Cross-examined. I am now working at Broome's Laundry, Lady-well. I am a general handy man. I never had anything to do with the Art Decorative Company. I never received letter (produced) or any other addressed to Kite, at the Art Decorative Company, or 224, Brixton Hill. I worked for prisoner for two months at Brighton, when I was working at Croydon for him—that is about 10 years ago. I last worked for him in October, 1909. In April and May I was working for prisoner at Streatham, doing repairs. I started work at Brixtonia about June 11; and went to 207, Westminster Bridge Road on September 6. I have worked for Burt, senior, at Century Buildings, Croydon. Prisoner told me Smith and Mrs. Reed were going to invest money in the business. I never heard prisoner say the last tenant had been sold up.
LUCY SHAW . I was in prisoner's service as typist at 74, Fleet Street, and lived at 224, Brixton Hill, receiving 15s. per week and my board and lodging; for five weeks from October 23, 1909. I thought the restaurant a very nice little place. I had breakfast there, and left at 9 a.m. and returned in the evening—I saw customers having tea. There was a stock of sweats in bottles and boxes. The shop and my bedroom were nicely furnished. I heard May tell prisoner that he would get the balance of the money that was owing to prisoner. Mr. and Mrs. May were then living there; they had their furniture in different rooms and occupied a bedroom and sitting-room. My room was furnished before they came.
Cross-examined. Prisoner had paid my wages; he owed me a week, which he paid me about a week after I left, when I met him in Fleet Street. I used to go to Yorkminister Bureau in the morning
and do some work there, but I was generally at Fleet Street; there were two or three other typists at the bureau. I left prisoner because I wanted to look out for something better.
MARIE REAVE . I have known prisoner during the past four years. Three years ago I worked in the office of the T. B. C. Company. I received 12s. a week, and have been paid. That business failed about two years ago, and I am now maid to a lady. I was a frequent visitor at 224, Brixton Hill. I knew Mrs. Patrick, the cook. I have seen dinners prepared and served to customers there for tea. I was proposing to take up a situation as waitress—if it had gone on I should have done so. The place was well and tastefully furnished with mirrors, bamboo tables, flowers, etc. There were four servants besides Miss Bowen, the assistant manager. I was in there daily the first week after Mrs. Reed came. I saw her with her brother-in-law; he said it seemed all right, but she had better be there for a week and see how it went on before putting her money in. Mrs. Reed occupied a bedroom, and her two children and nurse another room on the top floor. I was told Smith was a partner with prisoner, and that he had put £50 in. I should say there was £10 worth of confectionery in the shop. Mrs. Reed told me she was going to take charge of that department.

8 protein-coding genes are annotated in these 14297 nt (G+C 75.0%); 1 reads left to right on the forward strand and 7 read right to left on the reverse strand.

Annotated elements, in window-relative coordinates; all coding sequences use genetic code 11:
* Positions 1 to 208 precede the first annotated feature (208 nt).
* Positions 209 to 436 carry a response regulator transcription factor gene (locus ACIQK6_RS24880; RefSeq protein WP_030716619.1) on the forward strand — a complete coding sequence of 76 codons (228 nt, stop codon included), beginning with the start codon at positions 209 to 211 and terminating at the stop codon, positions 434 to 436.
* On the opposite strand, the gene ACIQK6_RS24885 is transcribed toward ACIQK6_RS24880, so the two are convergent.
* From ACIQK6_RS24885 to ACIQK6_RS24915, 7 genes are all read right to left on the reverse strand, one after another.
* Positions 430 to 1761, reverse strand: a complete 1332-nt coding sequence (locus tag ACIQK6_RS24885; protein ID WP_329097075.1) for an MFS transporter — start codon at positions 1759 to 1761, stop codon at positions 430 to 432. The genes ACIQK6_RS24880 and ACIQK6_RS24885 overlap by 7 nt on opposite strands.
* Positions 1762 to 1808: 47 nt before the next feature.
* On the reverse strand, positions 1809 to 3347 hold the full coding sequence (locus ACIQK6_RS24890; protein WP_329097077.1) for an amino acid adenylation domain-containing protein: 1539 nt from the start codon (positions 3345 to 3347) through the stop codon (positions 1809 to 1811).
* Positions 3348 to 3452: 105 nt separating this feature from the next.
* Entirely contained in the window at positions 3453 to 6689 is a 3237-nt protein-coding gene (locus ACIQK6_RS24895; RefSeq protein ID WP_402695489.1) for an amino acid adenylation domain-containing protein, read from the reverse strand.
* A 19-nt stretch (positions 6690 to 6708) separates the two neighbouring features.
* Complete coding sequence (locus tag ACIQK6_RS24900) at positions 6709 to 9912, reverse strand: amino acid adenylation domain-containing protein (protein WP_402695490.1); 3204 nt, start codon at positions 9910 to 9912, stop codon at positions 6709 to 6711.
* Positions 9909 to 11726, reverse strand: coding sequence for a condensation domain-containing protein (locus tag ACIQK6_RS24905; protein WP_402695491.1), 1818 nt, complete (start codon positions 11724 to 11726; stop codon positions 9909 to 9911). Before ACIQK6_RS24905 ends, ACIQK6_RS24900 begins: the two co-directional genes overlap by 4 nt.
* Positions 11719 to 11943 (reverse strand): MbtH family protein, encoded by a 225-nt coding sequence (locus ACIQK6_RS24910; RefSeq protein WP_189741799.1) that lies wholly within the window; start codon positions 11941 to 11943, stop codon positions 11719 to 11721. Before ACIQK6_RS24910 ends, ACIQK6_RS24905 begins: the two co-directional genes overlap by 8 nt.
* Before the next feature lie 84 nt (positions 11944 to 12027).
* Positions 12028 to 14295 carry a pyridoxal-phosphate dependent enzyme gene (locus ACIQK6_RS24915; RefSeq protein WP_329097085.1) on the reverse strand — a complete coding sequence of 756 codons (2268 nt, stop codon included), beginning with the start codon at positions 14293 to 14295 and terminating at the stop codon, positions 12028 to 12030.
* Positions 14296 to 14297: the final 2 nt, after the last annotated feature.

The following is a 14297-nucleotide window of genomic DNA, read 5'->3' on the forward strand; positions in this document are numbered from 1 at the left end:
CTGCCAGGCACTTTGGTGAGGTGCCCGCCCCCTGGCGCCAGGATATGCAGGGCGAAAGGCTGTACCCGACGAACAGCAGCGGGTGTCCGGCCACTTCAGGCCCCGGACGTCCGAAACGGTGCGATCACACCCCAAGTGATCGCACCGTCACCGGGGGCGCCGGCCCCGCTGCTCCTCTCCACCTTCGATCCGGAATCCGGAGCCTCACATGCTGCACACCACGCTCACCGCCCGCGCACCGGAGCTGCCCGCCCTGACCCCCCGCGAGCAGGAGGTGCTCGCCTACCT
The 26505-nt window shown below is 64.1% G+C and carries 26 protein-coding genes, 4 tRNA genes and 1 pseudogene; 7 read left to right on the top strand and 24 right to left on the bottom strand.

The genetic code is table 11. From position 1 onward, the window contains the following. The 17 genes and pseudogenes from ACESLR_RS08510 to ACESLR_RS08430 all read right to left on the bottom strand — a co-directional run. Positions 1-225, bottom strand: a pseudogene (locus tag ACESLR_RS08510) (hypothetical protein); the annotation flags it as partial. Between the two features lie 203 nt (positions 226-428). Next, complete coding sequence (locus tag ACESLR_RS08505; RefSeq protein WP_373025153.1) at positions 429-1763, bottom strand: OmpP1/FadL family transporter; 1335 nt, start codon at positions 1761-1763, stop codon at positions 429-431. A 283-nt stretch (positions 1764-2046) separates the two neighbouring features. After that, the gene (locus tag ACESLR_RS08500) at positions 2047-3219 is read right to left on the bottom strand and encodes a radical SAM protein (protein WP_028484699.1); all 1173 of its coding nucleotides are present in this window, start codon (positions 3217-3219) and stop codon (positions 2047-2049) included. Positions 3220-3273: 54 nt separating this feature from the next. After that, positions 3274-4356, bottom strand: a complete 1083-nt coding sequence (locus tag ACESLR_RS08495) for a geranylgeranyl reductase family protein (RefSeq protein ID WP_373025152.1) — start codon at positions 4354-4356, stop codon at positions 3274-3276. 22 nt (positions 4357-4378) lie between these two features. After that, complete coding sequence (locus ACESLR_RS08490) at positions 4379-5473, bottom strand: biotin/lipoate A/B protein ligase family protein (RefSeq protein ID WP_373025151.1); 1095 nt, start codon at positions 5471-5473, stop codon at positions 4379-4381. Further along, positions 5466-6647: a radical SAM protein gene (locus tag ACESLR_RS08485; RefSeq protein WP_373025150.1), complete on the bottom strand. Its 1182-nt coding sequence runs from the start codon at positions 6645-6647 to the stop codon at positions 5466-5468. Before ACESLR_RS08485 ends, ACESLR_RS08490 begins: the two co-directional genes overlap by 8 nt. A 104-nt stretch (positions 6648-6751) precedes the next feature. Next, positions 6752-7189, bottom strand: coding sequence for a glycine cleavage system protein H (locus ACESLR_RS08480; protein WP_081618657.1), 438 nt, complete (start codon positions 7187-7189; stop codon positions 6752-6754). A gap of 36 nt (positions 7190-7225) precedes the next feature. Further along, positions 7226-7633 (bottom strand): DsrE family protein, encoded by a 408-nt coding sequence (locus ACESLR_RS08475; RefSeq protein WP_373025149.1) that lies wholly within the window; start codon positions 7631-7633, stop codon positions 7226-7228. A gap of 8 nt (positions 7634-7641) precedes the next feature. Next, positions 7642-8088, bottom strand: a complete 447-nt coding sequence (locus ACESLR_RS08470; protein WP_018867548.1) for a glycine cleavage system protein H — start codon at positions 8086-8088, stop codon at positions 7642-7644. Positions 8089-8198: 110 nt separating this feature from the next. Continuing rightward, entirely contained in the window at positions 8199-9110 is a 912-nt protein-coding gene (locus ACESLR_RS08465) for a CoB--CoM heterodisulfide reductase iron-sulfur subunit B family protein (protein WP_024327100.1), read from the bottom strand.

Cross-examined. I lived at Groundslow Lane, Streatham, in the same house with prisoner and his partner. I was introduced to prisoner by my cousin, Ethel May, and he afterwards engaged me to do office work for the T. B. C. Company. I used to call in casually at the Brixtonia Restaurant. I first went there a fortnight before Mrs. Reed came in to live there.
CHARLES SOLLY , manager to Jelks and Sons, 275, Holloway Road, house furnishers. Mrs. Reed, in September, 1908, had some furniture from my firm under hire-purchase agreement (produced). She said her husband was in India and her brother-in-law, Eyres, signed as security. She did not inform us of the removal of the furniture to 224, Brixton Hill. We discovered where it had gone to and I went to take possession of it. Prisoner stated Mrs. Reed owed him a considerable amount for rent and prevented me from removing the furniture. Mrs. Reed also stated she owed prisoner rent. I asked prisoner to put a legal distraint upon it; he said he would. I afterwards wrote and asked him how the matter stood, but he did not reply. Finally I had a letter from Mrs. Reed, Vicarage Lane, Streatham, stating that she had removed part of the furniture to Fish, New Park Road, Brixton, and that I could get it by calling there—which I did, giving Fish the letter as an authority.